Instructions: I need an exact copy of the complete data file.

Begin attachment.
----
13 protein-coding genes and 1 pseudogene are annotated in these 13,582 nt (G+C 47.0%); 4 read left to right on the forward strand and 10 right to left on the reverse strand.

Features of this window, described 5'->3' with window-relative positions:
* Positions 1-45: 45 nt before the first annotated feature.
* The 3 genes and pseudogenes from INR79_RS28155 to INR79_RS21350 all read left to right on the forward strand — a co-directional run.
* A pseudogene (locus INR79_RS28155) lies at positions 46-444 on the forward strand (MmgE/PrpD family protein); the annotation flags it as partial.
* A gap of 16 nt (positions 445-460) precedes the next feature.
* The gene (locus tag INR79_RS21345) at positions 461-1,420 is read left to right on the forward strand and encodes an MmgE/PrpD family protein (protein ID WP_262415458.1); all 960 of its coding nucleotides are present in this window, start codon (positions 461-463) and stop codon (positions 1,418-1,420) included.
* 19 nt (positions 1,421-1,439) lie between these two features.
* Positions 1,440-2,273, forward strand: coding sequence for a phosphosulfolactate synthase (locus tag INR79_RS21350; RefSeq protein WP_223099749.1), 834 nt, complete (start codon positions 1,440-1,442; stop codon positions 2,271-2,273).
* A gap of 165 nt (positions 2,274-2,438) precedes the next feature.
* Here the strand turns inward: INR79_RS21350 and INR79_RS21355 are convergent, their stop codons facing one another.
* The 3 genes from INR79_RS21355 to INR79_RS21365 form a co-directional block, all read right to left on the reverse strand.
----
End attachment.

13 protein-coding genes and 1 pseudogene are annotated in these 13,582 nt (G+C 47.0%); 4 read left to right on the forward strand and 10 right to left on the reverse strand.

Features of this window, described 5'->3' with window-relative positions:
* Positions 1-45: 45 nt before the first annotated feature.
* The 3 genes and pseudogenes from INR79_RS28155 to INR79_RS21350 all read left to right on the forward strand — a co-directional run.
* A pseudogene (locus INR79_RS28155) lies at positions 46-444 on the forward strand (MmgE/PrpD family protein); the annotation flags it as partial.
* A gap of 16 nt (positions 445-460) precedes the next feature.
* The gene (locus tag INR79_RS21345) at positions 461-1,420 is read left to right on the forward strand and encodes an MmgE/PrpD family protein (protein ID WP_262415458.1); all 960 of its coding nucleotides are present in this window, start codon (positions 461-463) and stop codon (positions 1,418-1,420) included.
* 19 nt (positions 1,421-1,439) lie between these two features.
* Positions 1,440-2,273, forward strand: coding sequence for a phosphosulfolactate synthase (locus tag INR79_RS21350; RefSeq protein WP_223099749.1), 834 nt, complete (start codon positions 1,440-1,442; stop codon positions 2,271-2,273).
* A gap of 165 nt (positions 2,274-2,438) precedes the next feature.
* Here the strand turns inward: INR79_RS21350 and INR79_RS21355 are convergent, their stop codons facing one another.
* The 3 genes from INR79_RS21355 to INR79_RS21365 form a co-directional block, all read right to left on the reverse strand.